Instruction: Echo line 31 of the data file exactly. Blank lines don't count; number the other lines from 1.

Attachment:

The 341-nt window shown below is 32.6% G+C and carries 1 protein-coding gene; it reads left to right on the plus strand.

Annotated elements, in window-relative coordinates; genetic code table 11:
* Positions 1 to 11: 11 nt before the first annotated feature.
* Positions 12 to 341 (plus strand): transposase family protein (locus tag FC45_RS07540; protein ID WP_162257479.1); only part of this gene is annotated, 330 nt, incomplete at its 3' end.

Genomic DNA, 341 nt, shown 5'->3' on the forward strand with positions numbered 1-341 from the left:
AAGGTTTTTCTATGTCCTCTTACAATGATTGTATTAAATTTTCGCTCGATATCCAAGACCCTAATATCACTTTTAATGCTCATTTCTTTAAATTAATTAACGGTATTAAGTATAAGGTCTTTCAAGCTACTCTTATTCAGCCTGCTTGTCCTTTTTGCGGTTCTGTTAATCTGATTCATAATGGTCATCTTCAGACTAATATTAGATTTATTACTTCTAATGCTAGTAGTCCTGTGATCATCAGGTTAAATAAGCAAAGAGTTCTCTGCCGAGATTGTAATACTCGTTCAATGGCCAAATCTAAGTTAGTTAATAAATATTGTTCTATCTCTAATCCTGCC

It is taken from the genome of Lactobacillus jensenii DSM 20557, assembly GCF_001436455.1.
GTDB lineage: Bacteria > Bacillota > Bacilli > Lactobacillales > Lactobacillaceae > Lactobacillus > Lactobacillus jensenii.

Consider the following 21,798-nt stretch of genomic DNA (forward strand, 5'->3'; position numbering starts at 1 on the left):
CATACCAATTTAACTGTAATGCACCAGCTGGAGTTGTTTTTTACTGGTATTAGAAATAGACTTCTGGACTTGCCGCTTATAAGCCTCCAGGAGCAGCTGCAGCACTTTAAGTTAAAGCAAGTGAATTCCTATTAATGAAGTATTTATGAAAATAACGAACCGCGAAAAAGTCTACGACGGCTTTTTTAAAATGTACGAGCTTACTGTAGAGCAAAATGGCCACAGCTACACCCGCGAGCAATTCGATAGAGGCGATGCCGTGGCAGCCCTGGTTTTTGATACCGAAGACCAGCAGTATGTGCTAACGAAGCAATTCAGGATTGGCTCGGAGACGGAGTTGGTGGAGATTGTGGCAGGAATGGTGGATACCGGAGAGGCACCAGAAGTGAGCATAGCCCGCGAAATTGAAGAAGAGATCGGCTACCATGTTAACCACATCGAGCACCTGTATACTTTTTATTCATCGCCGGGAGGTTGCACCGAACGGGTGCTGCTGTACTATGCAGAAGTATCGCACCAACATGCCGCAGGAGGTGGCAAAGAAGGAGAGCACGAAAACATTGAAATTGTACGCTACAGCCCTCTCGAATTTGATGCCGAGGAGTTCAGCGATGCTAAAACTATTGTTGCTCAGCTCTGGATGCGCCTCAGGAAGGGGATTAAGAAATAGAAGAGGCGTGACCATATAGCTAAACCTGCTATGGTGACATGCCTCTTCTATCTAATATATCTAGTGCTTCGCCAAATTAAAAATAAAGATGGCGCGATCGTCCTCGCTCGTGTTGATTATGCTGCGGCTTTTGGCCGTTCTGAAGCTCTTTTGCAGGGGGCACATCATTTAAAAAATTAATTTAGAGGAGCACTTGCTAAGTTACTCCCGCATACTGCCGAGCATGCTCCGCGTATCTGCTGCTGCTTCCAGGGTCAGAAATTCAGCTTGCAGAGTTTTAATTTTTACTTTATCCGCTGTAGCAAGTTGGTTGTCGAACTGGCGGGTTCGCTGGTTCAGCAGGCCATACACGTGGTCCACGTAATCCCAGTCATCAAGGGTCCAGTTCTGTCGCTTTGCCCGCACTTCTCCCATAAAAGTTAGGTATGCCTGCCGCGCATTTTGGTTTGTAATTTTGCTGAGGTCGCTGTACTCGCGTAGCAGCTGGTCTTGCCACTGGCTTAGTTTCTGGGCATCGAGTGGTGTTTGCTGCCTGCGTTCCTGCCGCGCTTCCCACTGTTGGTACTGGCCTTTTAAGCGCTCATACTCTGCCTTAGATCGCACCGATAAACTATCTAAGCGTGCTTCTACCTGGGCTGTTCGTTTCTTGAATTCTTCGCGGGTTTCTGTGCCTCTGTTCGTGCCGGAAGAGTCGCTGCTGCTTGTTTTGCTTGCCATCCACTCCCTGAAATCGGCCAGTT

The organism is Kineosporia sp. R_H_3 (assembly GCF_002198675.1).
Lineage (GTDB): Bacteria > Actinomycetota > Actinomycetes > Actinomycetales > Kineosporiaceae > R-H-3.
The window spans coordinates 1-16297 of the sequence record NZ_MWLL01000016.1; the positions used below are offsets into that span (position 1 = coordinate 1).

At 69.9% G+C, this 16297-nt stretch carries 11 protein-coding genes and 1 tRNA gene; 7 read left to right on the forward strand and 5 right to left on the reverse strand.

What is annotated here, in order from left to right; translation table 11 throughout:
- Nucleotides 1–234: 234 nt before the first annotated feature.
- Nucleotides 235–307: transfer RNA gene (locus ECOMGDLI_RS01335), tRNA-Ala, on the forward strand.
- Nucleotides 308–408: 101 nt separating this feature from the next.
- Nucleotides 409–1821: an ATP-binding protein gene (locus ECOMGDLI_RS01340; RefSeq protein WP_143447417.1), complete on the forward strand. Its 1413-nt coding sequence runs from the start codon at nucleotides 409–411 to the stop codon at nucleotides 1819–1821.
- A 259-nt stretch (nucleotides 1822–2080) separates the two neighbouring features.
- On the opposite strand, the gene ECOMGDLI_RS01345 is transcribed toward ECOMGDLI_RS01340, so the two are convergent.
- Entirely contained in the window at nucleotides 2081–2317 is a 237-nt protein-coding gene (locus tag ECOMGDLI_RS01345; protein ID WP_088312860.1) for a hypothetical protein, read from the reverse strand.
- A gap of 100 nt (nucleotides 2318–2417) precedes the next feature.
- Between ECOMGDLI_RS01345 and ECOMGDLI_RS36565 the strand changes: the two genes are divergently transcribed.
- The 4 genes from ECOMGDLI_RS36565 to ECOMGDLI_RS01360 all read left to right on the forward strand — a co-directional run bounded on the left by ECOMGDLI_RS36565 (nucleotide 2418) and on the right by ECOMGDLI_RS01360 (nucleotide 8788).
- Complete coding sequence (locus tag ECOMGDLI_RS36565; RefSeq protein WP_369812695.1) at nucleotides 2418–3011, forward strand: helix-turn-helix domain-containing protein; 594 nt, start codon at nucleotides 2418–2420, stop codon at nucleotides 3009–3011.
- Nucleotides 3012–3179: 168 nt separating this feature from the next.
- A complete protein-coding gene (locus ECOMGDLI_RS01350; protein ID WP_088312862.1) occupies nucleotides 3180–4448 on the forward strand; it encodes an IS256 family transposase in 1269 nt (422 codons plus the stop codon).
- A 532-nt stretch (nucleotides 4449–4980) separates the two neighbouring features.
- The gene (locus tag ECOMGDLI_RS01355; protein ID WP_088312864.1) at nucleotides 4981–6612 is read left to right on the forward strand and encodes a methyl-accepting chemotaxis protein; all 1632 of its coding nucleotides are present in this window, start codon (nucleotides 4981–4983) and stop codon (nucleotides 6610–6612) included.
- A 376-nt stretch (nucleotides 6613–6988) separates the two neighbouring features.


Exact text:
- A 376-nt stretch (nucleotides 6613–6988) separates the two neighbouring features.